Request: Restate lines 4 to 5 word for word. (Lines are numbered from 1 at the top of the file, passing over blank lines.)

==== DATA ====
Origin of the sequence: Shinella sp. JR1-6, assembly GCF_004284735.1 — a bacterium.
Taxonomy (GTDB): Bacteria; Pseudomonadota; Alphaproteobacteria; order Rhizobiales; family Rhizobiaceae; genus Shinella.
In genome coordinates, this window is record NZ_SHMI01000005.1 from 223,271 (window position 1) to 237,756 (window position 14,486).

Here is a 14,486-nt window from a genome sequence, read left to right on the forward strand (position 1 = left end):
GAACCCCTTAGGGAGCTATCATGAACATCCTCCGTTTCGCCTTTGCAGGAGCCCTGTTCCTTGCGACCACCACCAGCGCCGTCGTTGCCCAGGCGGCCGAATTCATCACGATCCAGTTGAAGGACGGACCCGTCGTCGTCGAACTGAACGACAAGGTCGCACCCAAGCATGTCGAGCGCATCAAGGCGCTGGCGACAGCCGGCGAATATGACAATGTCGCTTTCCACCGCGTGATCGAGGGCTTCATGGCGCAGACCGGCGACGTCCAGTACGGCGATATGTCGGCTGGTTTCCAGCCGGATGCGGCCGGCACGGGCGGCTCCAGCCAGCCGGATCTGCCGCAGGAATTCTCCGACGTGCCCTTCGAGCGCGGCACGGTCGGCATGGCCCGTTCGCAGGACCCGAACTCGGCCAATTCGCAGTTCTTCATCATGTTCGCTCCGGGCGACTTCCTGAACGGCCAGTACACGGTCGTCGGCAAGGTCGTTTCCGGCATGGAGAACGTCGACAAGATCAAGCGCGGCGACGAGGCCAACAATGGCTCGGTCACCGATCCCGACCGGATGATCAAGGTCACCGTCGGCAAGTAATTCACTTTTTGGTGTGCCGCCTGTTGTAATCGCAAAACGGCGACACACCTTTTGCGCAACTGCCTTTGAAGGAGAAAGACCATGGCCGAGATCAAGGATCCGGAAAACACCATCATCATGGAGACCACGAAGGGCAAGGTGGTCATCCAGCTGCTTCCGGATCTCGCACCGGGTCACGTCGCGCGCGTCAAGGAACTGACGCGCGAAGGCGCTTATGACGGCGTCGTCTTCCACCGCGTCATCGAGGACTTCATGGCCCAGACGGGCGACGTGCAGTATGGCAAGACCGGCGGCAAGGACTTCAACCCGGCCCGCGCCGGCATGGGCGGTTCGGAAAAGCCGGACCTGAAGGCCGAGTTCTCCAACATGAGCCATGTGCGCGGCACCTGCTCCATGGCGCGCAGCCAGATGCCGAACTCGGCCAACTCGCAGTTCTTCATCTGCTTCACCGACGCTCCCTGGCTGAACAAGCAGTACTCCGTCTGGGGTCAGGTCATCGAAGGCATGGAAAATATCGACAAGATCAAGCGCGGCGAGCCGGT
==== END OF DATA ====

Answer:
Here is a 14,486-nt window from a genome sequence, read left to right on the forward strand (position 1 = left end):
GAACCCCTTAGGGAGCTATCATGAACATCCTCCGTTTCGCCTTTGCAGGAGCCCTGTTCCTTGCGACCACCACCAGCGCCGTCGTTGCCCAGGCGGCCGAATTCATCACGATCCAGTTGAAGGACGGACCCGTCGTCGTCGAACTGAACGACAAGGTCGCACCCAAGCATGTCGAGCGCATCAAGGCGCTGGCGACAGCCGGCGAATATGACAATGTCGCTTTCCACCGCGTGATCGAGGGCTTCATGGCGCAGACCGGCGACGTCCAGTACGGCGATATGTCGGCTGGTTTCCAGCCGGATGCGGCCGGCACGGGCGGCTCCAGCCAGCCGGATCTGCCGCAGGAATTCTCCGACGTGCCCTTCGAGCGCGGCACGGTCGGCATGGCCCGTTCGCAGGACCCGAACTCGGCCAATTCGCAGTTCTTCATCATGTTCGCTCCGGGCGACTTCCTGAACGGCCAGTACACGGTCGTCGGCAAGGTCGTTTCCGGCATGGAGAACGTCGACAAGATCAAGCGCGGCGACGAGGCCAACAATGGCTCGGTCACCGATCCCGACCGGATGATCAAGGTCACCGTCGGCAAGTAATTCACTTTTTGGTGTGCCGCCTGTTGTAATCGCAAAACGGCGACACACCTTTTGCGCAACTGCCTTTGAAGGAGAAAGACCATGGCCGAGATCAAGGATCCGGAAAACACCATCATCATGGAGACCACGAAGGGCAAGGTGGTCATCCAGCTGCTTCCGGATCTCGCACCGGGTCACGTCGCGCGCGTCAAGGAACTGACGCGCGAAGGCGCTTATGACGGCGTCGTCTTCCACCGCGTCATCGAGGACTTCATGGCCCAGACGGGCGACGTGCAGTATGGCAAGACCGGCGGCAAGGACTTCAACCCGGCCCGCGCCGGCATGGGCGGTTCGGAAAAGCCGGACCTGAAGGCCGAGTTCTCCAACATGAGCCATGTGCGCGGCACCTGCTCCATGGCGCGCAGCCAGATGCCGAACTCGGCCAACTCGCAGTTCTTCATCTGCTTCACCGACGCTCCCTGGCTGAACAAGCAGTACTCCGTCTGGGGTCAGGTCATCGAAGGCATGGAAAATATCGACAAGATCAAGCGCGGCGAGCCGGT